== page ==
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Speech From the Throne: Should we rejoice?

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In the federal government’s Speech from the Throne on September 23, the energy transition and the environment were named as drivers of the post-COVID recovery. This is encouraging news, but concrete measures can no longer be put off.

We’re happy with the announcement that the planned recovery will be green and equitable, but we must now insist that the government turn its words into actions – decisive actions – to ensure that our country is prepared for future crises, be they health, economic or environmental.


Central to the government’s announcements is something the environmental community has long and eagerly awaited: a climate law. Such legislation would help Canada to surpass its climate objectives for 2030 and to reach its zero net emissions target by 2050.

Ottawa also stated that proposed solutions to combat climate change would be supported by concrete policies such as modernizing the Canadian Environment Protection Act, establishing the Clean Energy Fund, maintaining pollution pricing policies and banning single use plastics.

The government’s environmental strategy will be underpinned by investments in renewable energy as well as clean energy solutions and technologies. Ottawa is also pledging to make sustainable investments in climate change adaptation.

Our recommendations

Équiterre welcomes the announced measures to invest in clean energy, which will help make our communities more resilient, and will support workers in these industries of the future.

But first and foremost, it is crucially important that Ottawa’s commitments in these areas are inscribed in a law on climate accountability.

The government must employ the best available tools to anchor the energy transition in present realities, because the crises that we are facing are upon us. Not tomorrow. Right now. The government must show that it is up to the challenges that we are facing and will continue to face as a society.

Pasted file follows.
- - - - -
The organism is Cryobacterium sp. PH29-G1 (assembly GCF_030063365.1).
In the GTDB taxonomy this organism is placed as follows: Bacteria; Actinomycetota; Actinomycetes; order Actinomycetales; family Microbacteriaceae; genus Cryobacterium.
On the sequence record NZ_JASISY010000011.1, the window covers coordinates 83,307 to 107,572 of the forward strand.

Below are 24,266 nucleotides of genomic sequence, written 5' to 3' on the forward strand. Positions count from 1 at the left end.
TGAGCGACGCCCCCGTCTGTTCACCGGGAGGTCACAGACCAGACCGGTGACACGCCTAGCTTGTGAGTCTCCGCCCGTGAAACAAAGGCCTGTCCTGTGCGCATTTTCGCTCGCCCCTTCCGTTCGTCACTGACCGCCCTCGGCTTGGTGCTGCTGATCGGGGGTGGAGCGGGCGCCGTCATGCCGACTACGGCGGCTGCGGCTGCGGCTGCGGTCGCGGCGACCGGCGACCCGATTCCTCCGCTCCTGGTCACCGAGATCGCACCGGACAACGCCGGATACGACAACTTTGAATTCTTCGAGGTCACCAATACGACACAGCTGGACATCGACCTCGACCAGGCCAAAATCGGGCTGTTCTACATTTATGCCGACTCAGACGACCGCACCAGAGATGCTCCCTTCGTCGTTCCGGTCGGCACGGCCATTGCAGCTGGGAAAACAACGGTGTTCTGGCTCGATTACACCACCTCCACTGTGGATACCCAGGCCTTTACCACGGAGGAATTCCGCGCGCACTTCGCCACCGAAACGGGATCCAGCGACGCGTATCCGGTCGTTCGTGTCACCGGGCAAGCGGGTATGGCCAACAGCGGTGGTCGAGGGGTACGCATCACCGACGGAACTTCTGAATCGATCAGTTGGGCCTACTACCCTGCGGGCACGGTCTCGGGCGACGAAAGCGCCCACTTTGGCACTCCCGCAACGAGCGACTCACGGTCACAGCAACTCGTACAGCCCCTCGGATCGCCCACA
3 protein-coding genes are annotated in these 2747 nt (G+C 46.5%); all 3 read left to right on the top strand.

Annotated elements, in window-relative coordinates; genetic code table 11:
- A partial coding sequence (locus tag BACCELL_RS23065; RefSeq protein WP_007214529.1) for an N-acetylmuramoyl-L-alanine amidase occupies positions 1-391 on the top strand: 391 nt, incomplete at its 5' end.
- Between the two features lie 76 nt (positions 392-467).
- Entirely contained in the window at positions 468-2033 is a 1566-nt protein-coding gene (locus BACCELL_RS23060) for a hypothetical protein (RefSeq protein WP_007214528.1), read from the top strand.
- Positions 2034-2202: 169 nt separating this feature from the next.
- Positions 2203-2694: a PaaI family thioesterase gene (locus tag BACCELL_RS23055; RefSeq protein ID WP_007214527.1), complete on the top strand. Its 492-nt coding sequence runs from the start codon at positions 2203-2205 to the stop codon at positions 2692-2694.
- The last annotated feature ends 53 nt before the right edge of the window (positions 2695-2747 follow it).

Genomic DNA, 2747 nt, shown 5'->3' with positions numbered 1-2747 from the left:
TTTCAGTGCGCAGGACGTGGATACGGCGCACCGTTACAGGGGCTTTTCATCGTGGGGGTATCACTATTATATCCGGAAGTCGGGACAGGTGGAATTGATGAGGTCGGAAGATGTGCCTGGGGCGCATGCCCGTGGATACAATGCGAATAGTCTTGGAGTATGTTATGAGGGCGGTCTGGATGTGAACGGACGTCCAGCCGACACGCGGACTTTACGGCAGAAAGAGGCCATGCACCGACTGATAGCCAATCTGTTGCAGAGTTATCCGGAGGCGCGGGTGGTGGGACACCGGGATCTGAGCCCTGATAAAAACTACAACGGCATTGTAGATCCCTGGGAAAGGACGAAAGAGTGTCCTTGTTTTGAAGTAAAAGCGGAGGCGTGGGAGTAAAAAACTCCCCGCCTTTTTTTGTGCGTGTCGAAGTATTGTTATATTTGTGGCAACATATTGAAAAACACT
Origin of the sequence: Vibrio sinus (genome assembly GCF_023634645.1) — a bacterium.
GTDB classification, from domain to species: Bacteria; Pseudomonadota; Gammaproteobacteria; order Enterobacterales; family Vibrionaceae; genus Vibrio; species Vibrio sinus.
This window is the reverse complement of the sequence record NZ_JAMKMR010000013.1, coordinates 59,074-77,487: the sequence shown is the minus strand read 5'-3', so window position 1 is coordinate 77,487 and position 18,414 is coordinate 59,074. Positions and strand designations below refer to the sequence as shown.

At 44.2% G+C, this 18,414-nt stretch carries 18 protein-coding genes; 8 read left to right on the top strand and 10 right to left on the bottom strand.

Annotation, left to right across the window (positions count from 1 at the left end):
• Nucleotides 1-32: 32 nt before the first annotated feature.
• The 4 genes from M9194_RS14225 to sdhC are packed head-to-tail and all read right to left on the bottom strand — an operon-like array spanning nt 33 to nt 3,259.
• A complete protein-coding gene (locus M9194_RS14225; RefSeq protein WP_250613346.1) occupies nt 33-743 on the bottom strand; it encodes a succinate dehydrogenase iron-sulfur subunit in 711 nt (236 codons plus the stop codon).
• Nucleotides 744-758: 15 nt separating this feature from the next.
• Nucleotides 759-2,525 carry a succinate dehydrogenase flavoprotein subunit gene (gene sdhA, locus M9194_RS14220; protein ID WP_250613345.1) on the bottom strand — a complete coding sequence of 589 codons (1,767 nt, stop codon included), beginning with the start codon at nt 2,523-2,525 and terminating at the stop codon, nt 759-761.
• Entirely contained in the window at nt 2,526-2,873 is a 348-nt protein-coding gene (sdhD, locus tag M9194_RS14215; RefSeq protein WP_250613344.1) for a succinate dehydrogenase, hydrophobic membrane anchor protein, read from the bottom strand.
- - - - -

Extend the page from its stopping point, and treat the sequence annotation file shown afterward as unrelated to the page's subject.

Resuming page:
The Trudeau government’s priorities include support for public transport and human-powered (active) transportation. The government is also pledging to make zero emission vehicles more affordable and accessible, and to expand recharging facilities across the country.

Our recommendations

At Équiterre, we are pleased that the recovery will include plans to rethink our modes of transportation. That said, to gauge whether the government’s vision is sufficiently structured and ambitious, we will need to wait for the coming action plans.

First of all, Ottawa must address the size of vehicles on our roads. Over the past decade, light trucks have accounted for an increasing share of vehicles; more polluting, heavier and more dangerous than cars. A structured strategy for sustainable transportation should include a feebate system to incentivize the purchase of zero emission vehicles and discourage the purchase of gas guzzlers. A feebate system would have the advantage of being self funding, freeing up money for other priorities, such as public transportation electrification, for example.